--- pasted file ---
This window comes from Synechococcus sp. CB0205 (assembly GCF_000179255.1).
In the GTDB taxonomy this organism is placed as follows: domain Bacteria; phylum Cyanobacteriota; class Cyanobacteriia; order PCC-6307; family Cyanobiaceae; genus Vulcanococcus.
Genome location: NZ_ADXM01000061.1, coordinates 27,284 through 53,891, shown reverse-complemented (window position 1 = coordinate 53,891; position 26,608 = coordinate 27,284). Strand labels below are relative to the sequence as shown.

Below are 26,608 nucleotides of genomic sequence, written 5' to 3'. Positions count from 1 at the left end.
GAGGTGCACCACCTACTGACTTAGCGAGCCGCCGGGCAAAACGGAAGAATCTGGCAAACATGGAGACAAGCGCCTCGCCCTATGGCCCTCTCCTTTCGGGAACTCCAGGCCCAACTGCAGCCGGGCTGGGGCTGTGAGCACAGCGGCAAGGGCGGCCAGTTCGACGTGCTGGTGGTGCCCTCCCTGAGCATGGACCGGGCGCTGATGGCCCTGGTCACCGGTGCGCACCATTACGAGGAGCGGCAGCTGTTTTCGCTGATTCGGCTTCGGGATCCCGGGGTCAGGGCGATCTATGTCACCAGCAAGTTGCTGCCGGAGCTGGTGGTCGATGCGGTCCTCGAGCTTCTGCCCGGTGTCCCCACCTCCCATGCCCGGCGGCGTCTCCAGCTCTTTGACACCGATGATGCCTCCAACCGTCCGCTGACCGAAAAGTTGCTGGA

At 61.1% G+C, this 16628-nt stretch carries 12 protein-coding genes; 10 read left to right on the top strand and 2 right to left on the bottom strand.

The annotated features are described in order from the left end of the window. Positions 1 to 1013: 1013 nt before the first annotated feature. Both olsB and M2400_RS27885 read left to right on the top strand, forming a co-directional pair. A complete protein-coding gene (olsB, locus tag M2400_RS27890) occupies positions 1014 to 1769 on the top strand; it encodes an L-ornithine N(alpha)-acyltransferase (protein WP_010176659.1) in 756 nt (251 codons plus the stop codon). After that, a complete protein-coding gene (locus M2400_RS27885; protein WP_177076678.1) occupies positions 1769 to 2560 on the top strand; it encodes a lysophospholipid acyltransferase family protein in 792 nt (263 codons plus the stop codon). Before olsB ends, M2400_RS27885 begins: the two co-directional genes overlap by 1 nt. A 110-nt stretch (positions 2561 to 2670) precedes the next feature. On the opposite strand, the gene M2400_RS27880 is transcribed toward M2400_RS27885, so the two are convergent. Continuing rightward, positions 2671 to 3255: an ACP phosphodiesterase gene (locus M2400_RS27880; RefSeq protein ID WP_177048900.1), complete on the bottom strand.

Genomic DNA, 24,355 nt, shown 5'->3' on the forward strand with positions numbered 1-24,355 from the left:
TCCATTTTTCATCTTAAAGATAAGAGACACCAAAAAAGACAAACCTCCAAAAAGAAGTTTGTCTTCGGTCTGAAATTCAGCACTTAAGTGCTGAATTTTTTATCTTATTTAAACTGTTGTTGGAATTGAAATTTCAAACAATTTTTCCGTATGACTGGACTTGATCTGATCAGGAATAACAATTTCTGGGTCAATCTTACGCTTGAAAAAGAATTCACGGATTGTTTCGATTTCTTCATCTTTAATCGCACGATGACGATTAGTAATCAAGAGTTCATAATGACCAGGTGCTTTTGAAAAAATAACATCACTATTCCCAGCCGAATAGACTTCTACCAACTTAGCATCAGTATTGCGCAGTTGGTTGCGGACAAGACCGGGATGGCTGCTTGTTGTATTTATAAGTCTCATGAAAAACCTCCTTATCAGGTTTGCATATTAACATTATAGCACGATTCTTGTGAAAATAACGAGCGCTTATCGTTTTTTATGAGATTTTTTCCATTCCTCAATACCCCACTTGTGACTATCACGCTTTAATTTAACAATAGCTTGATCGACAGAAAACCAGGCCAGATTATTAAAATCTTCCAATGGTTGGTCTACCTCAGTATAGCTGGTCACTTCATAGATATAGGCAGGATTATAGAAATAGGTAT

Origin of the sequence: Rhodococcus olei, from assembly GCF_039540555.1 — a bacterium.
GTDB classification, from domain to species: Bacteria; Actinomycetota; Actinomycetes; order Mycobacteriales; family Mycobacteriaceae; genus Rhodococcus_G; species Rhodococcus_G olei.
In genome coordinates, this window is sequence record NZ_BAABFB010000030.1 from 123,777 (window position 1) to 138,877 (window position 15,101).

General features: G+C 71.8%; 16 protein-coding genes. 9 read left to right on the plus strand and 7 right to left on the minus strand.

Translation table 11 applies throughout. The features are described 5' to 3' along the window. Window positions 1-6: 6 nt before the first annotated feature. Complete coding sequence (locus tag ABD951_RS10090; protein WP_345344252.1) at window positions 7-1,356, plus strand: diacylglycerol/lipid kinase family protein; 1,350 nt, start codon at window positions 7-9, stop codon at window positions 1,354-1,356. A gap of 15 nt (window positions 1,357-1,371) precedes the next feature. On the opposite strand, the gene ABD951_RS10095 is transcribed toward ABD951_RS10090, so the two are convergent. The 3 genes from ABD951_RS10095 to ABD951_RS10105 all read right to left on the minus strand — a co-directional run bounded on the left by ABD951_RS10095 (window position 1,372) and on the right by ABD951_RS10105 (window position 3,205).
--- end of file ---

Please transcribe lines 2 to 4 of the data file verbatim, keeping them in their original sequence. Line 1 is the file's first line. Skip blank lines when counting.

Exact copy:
In the GTDB taxonomy this organism is placed as follows: domain Bacteria; phylum Cyanobacteriota; class Cyanobacteriia; order PCC-6307; family Cyanobiaceae; genus Vulcanococcus.
Genome location: NZ_ADXM01000061.1, coordinates 27,284 through 53,891, shown reverse-complemented (window position 1 = coordinate 53,891; position 26,608 = coordinate 27,284). Strand labels below are relative to the sequence as shown.

Below are 26,608 nucleotides of genomic sequence, written 5' to 3'. Positions count from 1 at the left end.